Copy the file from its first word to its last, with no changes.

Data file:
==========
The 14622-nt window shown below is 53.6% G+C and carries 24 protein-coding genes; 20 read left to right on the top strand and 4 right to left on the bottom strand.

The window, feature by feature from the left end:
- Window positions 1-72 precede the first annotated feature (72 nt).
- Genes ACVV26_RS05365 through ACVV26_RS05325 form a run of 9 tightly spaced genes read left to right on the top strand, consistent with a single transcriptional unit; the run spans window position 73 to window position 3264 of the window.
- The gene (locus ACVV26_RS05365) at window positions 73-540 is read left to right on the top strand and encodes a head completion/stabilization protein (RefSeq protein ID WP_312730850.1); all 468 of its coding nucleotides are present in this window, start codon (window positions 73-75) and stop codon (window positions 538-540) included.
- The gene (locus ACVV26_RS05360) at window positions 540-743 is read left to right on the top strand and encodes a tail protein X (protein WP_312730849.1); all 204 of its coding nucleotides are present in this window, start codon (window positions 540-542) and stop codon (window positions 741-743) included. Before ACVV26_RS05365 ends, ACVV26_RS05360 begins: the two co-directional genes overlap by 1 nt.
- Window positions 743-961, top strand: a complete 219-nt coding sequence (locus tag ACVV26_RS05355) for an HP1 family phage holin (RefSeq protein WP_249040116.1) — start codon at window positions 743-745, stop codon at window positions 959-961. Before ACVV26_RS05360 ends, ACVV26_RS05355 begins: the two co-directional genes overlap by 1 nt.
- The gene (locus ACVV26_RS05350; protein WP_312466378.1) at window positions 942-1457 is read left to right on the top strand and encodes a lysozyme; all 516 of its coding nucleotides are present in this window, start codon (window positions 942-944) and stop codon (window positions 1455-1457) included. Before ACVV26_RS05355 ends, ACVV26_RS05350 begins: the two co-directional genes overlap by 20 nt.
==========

The 14622-nt window shown below is 53.6% G+C and carries 24 protein-coding genes; 20 read left to right on the top strand and 4 right to left on the bottom strand.

The window, feature by feature from the left end:
- Window positions 1-72 precede the first annotated feature (72 nt).
- Genes ACVV26_RS05365 through ACVV26_RS05325 form a run of 9 tightly spaced genes read left to right on the top strand, consistent with a single transcriptional unit; the run spans window position 73 to window position 3264 of the window.
- The gene (locus ACVV26_RS05365) at window positions 73-540 is read left to right on the top strand and encodes a head completion/stabilization protein (RefSeq protein ID WP_312730850.1); all 468 of its coding nucleotides are present in this window, start codon (window positions 73-75) and stop codon (window positions 538-540) included.
- The gene (locus ACVV26_RS05360) at window positions 540-743 is read left to right on the top strand and encodes a tail protein X (protein WP_312730849.1); all 204 of its coding nucleotides are present in this window, start codon (window positions 540-542) and stop codon (window positions 741-743) included. Before ACVV26_RS05365 ends, ACVV26_RS05360 begins: the two co-directional genes overlap by 1 nt.
- Window positions 743-961, top strand: a complete 219-nt coding sequence (locus tag ACVV26_RS05355) for an HP1 family phage holin (RefSeq protein WP_249040116.1) — start codon at window positions 743-745, stop codon at window positions 959-961. Before ACVV26_RS05360 ends, ACVV26_RS05355 begins: the two co-directional genes overlap by 1 nt.
- The gene (locus ACVV26_RS05350; protein WP_312466378.1) at window positions 942-1457 is read left to right on the top strand and encodes a lysozyme; all 516 of its coding nucleotides are present in this window, start codon (window positions 942-944) and stop codon (window positions 1455-1457) included. Before ACVV26_RS05355 ends, ACVV26_RS05350 begins: the two co-directional genes overlap by 20 nt.